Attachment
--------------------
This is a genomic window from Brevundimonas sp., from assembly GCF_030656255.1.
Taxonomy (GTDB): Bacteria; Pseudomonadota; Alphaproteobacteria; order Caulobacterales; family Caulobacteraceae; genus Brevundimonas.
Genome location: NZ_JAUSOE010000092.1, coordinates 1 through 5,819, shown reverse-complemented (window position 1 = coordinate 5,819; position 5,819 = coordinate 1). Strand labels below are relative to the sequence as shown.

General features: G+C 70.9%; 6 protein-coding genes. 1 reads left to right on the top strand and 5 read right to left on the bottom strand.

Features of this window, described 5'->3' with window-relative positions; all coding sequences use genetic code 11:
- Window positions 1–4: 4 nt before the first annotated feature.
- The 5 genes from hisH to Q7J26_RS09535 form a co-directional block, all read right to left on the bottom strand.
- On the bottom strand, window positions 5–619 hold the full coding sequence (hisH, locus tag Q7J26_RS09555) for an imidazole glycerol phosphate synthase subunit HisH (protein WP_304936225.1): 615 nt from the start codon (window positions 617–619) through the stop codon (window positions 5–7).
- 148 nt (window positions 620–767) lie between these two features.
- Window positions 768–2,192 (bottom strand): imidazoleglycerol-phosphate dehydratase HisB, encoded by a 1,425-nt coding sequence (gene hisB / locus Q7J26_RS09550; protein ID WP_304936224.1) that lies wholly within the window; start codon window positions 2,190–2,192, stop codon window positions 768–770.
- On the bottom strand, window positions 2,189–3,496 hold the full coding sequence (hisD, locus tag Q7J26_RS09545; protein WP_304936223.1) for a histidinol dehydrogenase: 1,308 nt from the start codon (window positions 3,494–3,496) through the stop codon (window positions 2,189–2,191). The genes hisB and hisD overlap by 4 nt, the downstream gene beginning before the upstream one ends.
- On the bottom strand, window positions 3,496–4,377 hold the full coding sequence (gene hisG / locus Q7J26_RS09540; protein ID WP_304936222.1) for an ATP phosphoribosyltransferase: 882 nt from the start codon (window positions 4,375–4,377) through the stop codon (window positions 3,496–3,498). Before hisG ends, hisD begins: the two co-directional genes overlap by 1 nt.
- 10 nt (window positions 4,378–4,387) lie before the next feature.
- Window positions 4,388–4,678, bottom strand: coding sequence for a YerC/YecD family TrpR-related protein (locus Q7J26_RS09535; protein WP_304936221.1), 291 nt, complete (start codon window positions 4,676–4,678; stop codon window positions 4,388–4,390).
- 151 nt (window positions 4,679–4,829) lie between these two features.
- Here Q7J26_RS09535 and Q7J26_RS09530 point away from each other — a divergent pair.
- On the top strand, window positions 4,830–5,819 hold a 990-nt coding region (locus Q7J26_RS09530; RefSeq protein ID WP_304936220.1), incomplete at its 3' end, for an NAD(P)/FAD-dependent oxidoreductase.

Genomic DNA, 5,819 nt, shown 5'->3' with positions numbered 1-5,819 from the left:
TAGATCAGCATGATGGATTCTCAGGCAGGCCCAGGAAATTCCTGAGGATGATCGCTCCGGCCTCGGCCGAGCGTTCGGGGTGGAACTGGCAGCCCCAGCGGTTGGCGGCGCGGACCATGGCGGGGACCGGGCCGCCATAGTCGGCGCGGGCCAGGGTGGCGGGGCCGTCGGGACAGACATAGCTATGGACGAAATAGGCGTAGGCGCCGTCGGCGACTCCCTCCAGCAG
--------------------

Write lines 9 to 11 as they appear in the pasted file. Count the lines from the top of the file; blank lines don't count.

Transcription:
- 148 nt (window positions 620–767) lie between these two features.
- Window positions 768–2,192 (bottom strand): imidazoleglycerol-phosphate dehydratase HisB, encoded by a 1,425-nt coding sequence (gene hisB / locus Q7J26_RS09550; protein ID WP_304936224.1) that lies wholly within the window; start codon window positions 2,190–2,192, stop codon window positions 768–770.
- On the bottom strand, window positions 2,189–3,496 hold the full coding sequence (hisD, locus tag Q7J26_RS09545; protein WP_304936223.1) for a histidinol dehydrogenase: 1,308 nt from the start codon (window positions 3,494–3,496) through the stop codon (window positions 2,189–2,191). The genes hisB and hisD overlap by 4 nt, the downstream gene beginning before the upstream one ends.